A total of 47,984 people died due to road accidents on National Highways, including on expressways, during calendar year 2020, Parliament was informed.
In a written reply to the Lok Sabha, Minister of Road Transport and Highways Nitin Gadkari said as many as 53,872 persons died due to road accidents on National Highways, including on expressways, in 2019.
Gadkari said the major causes of accidents on the National Highways (NHs) are vehicle design and condition, road engineering, over-speeding, drunken driving/ consumption of alcohol & drug, driving on wrong side, jumping the red light, use of mobile phone, etc.
He also said the ministry has issued guidelines for improving the road safety through road safety audits at all stages (design stage, construction stage and O&M stage) by engaging independent road safety experts.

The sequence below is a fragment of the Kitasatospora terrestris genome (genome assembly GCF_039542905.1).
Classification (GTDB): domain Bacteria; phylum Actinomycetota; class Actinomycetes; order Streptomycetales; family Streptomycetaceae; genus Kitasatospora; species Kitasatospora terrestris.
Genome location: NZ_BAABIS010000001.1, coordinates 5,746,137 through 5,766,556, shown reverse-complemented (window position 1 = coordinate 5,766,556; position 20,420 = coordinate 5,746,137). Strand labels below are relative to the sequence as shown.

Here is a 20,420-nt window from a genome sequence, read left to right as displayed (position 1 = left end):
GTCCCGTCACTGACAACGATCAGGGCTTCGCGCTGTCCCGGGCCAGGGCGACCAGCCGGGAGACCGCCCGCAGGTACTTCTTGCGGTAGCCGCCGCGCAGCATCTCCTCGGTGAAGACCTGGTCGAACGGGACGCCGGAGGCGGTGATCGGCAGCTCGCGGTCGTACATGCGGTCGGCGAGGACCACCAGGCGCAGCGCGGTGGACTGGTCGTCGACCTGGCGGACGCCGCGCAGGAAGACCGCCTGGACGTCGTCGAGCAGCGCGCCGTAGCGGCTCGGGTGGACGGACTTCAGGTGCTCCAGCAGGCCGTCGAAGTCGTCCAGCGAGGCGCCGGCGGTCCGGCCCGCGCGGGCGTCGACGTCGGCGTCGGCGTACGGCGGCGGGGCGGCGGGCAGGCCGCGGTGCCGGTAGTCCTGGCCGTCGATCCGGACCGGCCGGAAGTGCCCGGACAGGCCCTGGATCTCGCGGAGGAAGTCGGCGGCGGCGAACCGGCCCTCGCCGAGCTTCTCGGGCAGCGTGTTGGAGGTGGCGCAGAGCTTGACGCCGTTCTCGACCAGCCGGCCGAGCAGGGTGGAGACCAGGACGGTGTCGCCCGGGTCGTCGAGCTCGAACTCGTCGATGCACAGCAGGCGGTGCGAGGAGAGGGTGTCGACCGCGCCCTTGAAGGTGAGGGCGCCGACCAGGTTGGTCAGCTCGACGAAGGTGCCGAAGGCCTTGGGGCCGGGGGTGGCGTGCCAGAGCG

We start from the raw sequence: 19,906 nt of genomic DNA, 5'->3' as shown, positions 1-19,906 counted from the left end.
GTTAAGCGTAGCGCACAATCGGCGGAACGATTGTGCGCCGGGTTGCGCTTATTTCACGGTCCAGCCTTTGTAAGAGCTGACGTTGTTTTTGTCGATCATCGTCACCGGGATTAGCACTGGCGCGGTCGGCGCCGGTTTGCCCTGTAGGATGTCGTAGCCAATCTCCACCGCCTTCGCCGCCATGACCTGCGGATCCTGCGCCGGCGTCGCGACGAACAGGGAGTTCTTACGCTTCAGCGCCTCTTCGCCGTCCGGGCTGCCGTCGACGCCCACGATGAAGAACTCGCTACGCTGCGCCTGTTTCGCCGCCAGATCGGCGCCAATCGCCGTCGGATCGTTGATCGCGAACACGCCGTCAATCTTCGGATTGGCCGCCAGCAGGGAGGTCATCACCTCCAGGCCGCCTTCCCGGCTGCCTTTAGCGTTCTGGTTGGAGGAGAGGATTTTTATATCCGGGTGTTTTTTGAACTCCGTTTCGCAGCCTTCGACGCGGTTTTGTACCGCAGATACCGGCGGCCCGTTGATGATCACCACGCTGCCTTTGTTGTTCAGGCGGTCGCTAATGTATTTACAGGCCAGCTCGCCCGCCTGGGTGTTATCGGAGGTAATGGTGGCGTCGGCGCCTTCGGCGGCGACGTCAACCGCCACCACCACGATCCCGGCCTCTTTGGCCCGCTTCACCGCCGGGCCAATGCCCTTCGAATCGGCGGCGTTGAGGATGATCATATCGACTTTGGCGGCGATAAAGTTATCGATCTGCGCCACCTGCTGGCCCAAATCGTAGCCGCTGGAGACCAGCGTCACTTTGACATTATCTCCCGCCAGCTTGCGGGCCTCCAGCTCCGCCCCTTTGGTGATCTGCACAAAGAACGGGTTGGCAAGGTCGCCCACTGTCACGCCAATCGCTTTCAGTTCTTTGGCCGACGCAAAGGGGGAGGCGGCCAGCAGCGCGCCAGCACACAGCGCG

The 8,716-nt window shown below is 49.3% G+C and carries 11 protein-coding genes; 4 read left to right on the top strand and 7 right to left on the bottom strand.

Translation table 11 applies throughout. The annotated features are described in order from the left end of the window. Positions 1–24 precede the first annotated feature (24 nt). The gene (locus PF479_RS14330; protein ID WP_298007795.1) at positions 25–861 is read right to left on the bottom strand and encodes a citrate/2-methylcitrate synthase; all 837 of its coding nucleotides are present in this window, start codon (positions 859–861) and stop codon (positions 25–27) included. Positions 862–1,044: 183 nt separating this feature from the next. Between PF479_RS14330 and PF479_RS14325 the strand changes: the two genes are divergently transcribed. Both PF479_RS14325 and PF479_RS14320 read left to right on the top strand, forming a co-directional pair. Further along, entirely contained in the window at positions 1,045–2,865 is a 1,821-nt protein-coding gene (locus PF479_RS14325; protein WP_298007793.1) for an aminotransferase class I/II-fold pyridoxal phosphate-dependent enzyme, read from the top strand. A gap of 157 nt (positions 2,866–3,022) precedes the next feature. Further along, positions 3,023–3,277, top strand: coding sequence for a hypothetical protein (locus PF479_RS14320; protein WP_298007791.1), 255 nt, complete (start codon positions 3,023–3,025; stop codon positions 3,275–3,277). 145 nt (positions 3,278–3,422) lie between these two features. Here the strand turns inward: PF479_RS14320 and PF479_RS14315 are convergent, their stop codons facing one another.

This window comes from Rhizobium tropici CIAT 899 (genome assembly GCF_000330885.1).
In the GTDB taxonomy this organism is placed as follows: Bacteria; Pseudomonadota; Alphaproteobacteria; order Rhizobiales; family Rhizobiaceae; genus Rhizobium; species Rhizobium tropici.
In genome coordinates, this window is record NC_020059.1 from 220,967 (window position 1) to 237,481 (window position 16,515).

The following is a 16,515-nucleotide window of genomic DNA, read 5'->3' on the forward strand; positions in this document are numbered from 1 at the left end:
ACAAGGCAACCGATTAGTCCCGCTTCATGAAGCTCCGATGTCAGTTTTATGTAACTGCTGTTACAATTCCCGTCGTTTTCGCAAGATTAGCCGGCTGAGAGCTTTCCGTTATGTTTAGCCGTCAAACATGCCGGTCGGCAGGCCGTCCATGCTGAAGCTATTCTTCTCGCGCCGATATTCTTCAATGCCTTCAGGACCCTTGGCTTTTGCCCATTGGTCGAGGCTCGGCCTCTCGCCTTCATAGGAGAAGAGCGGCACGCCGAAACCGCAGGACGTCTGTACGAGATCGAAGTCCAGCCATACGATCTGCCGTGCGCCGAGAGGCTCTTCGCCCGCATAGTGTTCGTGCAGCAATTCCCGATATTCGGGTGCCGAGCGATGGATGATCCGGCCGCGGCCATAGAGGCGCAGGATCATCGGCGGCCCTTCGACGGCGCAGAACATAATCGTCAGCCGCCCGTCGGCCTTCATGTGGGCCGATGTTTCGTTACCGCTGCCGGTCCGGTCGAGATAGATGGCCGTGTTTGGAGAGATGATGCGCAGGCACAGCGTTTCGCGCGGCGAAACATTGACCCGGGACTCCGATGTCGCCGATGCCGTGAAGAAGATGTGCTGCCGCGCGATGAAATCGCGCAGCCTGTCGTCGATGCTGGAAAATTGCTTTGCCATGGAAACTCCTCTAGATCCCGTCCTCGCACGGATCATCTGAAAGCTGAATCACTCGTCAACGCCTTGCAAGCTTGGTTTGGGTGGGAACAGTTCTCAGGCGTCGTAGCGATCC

Replying to a separate question, Gadkari said during the oxygen crisis in March-April 2021, shortage of technically qualified trained drivers to handle Liquid Medical Oxygen (LMO) Tankers was reported.
“Taking into account the continuous rise in requirement for transportation of liquid oxygen (LOX), extended period of oxygen management, addition to the inventory of cryogenic tankers and high fatigue/ attrition rate due to 24X7 operations, the Ministry issued advisory to states to create a pool of trained drivers for transporting hazardous cargo,” he said.